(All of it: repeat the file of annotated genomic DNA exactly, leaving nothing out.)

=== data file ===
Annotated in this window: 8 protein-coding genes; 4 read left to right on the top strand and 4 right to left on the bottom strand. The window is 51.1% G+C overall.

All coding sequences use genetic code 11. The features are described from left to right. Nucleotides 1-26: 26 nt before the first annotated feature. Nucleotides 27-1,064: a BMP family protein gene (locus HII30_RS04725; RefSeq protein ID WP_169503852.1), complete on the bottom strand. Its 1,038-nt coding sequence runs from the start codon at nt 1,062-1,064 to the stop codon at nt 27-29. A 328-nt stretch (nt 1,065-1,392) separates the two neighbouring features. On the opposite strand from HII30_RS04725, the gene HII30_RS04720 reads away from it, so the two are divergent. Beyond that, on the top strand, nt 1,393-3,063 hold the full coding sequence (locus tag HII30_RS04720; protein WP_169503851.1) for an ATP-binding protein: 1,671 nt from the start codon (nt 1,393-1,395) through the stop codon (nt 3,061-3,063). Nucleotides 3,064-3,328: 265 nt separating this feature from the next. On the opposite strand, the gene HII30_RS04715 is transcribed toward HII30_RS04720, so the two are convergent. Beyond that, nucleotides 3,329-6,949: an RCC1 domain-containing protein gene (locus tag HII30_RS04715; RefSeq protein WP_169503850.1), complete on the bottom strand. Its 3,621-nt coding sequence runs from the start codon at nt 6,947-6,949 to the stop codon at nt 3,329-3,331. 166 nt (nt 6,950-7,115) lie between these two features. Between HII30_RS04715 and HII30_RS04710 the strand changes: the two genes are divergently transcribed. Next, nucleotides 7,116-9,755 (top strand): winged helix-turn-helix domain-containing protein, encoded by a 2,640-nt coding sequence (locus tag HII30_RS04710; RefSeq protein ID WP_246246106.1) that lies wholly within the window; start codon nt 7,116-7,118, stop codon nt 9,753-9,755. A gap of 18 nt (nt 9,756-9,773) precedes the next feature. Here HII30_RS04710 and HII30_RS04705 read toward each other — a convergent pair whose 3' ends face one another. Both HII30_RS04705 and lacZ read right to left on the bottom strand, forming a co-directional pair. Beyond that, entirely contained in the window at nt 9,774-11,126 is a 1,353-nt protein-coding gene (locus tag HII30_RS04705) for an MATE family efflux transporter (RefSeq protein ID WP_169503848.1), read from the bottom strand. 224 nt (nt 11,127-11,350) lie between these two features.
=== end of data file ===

Annotated in this window: 8 protein-coding genes; 4 read left to right on the top strand and 4 right to left on the bottom strand. The window is 51.1% G+C overall.

All coding sequences use genetic code 11. The features are described from left to right. Nucleotides 1-26: 26 nt before the first annotated feature. Nucleotides 27-1,064: a BMP family protein gene (locus HII30_RS04725; RefSeq protein ID WP_169503852.1), complete on the bottom strand. Its 1,038-nt coding sequence runs from the start codon at nt 1,062-1,064 to the stop codon at nt 27-29. A 328-nt stretch (nt 1,065-1,392) separates the two neighbouring features. On the opposite strand from HII30_RS04725, the gene HII30_RS04720 reads away from it, so the two are divergent. Beyond that, on the top strand, nt 1,393-3,063 hold the full coding sequence (locus tag HII30_RS04720; protein WP_169503851.1) for an ATP-binding protein: 1,671 nt from the start codon (nt 1,393-1,395) through the stop codon (nt 3,061-3,063). Nucleotides 3,064-3,328: 265 nt separating this feature from the next. On the opposite strand, the gene HII30_RS04715 is transcribed toward HII30_RS04720, so the two are convergent. Beyond that, nucleotides 3,329-6,949: an RCC1 domain-containing protein gene (locus tag HII30_RS04715; RefSeq protein WP_169503850.1), complete on the bottom strand. Its 3,621-nt coding sequence runs from the start codon at nt 6,947-6,949 to the stop codon at nt 3,329-3,331. 166 nt (nt 6,950-7,115) lie between these two features. Between HII30_RS04715 and HII30_RS04710 the strand changes: the two genes are divergently transcribed. Next, nucleotides 7,116-9,755 (top strand): winged helix-turn-helix domain-containing protein, encoded by a 2,640-nt coding sequence (locus tag HII30_RS04710; RefSeq protein ID WP_246246106.1) that lies wholly within the window; start codon nt 7,116-7,118, stop codon nt 9,753-9,755. A gap of 18 nt (nt 9,756-9,773) precedes the next feature. Here HII30_RS04710 and HII30_RS04705 read toward each other — a convergent pair whose 3' ends face one another. Both HII30_RS04705 and lacZ read right to left on the bottom strand, forming a co-directional pair. Beyond that, entirely contained in the window at nt 9,774-11,126 is a 1,353-nt protein-coding gene (locus tag HII30_RS04705) for an MATE family efflux transporter (RefSeq protein ID WP_169503848.1), read from the bottom strand. 224 nt (nt 11,127-11,350) lie between these two features.